The proper remedy for the vulnerability of poor litigants is legal aid, which, unfortunately, the government has been systematically eroding, and not protection from costs. But it also depends on how legal aid is administered. After all, it is not always right to assume that it is the downtrodden tenant who needs protecting from the rapacious landlord. This is not the solution to every dispute: it depends on the case. I also believe that there should be more tenants capable of getting together in jointly run cases.

 

What do you think about the initiatives of LEASE to introduce a mediation service for leaseholders?

Of course, it’s a good idea if litigation can be avoided. But let’s not forget that if one party is right and one wrong, then to compel them to abandon their position or to mediate in order to avoid expense is grotesquely unjust. I regard it as a fundamental part of civilised society that there should be a system of fair adjudication between conflicting parties at least to an extent that is in proportion to the amount that is at stake.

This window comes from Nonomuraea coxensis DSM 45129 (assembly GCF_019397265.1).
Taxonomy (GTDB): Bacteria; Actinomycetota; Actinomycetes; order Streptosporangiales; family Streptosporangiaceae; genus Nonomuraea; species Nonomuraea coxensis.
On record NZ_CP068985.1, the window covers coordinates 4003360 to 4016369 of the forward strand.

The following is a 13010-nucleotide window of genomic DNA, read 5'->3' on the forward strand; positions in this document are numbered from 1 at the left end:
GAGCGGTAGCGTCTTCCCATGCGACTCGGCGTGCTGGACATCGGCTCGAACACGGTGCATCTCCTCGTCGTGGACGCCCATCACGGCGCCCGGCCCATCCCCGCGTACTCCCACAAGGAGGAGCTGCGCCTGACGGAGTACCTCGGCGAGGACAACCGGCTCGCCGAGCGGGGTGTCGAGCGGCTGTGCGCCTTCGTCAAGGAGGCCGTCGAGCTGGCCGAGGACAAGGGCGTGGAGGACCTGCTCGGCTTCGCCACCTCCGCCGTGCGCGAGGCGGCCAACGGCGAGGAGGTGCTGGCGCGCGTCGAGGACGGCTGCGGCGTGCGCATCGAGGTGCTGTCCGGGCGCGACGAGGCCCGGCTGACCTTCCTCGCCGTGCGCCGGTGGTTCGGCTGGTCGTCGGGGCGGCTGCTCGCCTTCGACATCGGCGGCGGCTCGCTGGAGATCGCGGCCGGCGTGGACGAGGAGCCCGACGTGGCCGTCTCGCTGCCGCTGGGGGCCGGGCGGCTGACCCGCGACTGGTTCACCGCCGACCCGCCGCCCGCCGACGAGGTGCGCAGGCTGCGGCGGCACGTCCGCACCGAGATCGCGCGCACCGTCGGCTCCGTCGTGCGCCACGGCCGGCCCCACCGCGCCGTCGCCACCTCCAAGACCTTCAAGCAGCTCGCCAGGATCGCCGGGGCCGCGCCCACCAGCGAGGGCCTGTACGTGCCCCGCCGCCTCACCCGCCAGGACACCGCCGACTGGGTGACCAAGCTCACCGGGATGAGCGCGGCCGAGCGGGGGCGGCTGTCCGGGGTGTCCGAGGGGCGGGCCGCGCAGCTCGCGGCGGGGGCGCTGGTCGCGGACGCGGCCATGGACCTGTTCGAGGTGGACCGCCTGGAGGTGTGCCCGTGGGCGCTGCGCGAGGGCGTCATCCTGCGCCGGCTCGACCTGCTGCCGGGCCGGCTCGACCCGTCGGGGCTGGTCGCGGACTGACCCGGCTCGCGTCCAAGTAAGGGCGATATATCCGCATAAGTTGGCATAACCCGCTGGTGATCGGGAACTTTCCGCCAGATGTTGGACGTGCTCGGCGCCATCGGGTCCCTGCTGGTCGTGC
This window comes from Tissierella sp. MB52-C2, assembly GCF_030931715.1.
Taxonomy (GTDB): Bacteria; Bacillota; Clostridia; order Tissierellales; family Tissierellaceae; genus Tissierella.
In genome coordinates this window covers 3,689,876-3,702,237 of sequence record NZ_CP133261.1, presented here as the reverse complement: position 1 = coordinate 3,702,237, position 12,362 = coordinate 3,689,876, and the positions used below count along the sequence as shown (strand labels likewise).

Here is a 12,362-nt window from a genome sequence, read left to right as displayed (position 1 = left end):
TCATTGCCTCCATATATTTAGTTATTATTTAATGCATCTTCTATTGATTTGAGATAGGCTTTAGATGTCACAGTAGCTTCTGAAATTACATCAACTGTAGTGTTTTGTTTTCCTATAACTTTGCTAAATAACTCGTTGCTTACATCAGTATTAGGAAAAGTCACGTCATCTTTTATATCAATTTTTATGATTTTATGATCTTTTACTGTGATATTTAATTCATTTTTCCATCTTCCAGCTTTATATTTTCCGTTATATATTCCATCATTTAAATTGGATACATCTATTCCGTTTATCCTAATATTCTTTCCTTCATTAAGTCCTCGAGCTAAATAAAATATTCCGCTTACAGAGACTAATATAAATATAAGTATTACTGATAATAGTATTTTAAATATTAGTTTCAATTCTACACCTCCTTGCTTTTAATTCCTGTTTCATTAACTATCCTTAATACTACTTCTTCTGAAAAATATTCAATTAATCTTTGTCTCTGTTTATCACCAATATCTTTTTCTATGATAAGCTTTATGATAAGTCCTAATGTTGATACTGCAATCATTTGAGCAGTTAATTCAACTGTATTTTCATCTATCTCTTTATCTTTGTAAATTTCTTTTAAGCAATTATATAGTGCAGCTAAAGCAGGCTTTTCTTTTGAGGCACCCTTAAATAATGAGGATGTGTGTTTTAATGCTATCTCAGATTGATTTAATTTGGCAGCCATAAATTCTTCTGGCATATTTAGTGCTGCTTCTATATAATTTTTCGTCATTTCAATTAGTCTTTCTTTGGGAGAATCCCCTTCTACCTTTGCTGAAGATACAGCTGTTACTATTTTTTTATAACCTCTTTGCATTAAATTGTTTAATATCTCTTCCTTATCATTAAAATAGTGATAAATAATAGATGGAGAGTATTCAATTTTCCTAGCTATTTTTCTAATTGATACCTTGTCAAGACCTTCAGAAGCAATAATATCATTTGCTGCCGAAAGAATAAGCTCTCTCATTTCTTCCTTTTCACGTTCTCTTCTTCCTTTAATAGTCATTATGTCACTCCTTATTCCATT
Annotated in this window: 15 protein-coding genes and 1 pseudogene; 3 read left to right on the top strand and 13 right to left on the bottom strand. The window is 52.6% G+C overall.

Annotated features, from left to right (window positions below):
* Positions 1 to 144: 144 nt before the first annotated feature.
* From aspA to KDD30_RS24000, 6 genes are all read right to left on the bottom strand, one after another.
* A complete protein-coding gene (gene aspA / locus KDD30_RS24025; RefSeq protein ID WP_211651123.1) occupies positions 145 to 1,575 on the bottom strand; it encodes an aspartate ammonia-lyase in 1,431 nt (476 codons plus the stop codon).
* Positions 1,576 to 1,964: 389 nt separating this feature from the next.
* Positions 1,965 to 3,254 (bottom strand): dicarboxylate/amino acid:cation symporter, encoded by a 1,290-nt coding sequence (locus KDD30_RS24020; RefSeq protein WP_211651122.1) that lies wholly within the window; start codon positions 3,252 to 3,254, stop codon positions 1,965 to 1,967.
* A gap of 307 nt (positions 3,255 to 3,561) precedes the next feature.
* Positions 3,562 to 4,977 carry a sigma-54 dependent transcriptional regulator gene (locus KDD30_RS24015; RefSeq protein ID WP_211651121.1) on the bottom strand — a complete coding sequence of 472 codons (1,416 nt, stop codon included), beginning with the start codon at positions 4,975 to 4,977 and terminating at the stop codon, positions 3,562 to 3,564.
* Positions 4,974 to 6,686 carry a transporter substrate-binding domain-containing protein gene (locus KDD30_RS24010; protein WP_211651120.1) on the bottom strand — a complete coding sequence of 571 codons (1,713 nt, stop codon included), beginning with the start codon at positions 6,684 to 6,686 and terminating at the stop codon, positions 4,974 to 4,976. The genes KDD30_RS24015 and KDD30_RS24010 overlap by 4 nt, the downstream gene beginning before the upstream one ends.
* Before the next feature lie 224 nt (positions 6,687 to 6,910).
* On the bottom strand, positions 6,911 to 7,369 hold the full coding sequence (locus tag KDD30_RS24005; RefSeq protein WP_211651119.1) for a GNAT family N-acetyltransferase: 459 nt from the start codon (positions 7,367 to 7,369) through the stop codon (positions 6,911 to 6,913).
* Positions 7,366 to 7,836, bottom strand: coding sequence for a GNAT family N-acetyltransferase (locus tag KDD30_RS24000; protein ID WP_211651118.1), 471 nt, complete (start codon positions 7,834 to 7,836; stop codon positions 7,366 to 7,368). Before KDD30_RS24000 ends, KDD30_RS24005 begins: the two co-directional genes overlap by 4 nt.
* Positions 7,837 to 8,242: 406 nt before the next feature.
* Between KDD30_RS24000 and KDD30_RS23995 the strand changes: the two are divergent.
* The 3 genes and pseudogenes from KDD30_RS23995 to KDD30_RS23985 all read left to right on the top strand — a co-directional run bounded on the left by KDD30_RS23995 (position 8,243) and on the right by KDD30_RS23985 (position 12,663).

Do you feel that the Lands Tribunal has too many jurisdictions? Is there jurisdiction that it should be given that it does not have?

On the whole the Lands Tribunal is a fairly consistent receptacle for deciding cases involving property or land. Cases decided by The LVT today of course originally fell under the jurisdiction of the Lands Tribunal. I would hazard a guess that the decision to take them away from the Lands Tribunal was both administrative and financial and I don’t dissent from that. LVT panels make a good fist of providing correct solutions to what are often not well presented cases. There are one or two esoteric jurisdictions, such as rights of light that could perhaps be better handled in other courts. It would be more sensible to appeal cases involving party wall disputes to the Lands Tribunal rather than to the County Courts, as is the present modus operandi.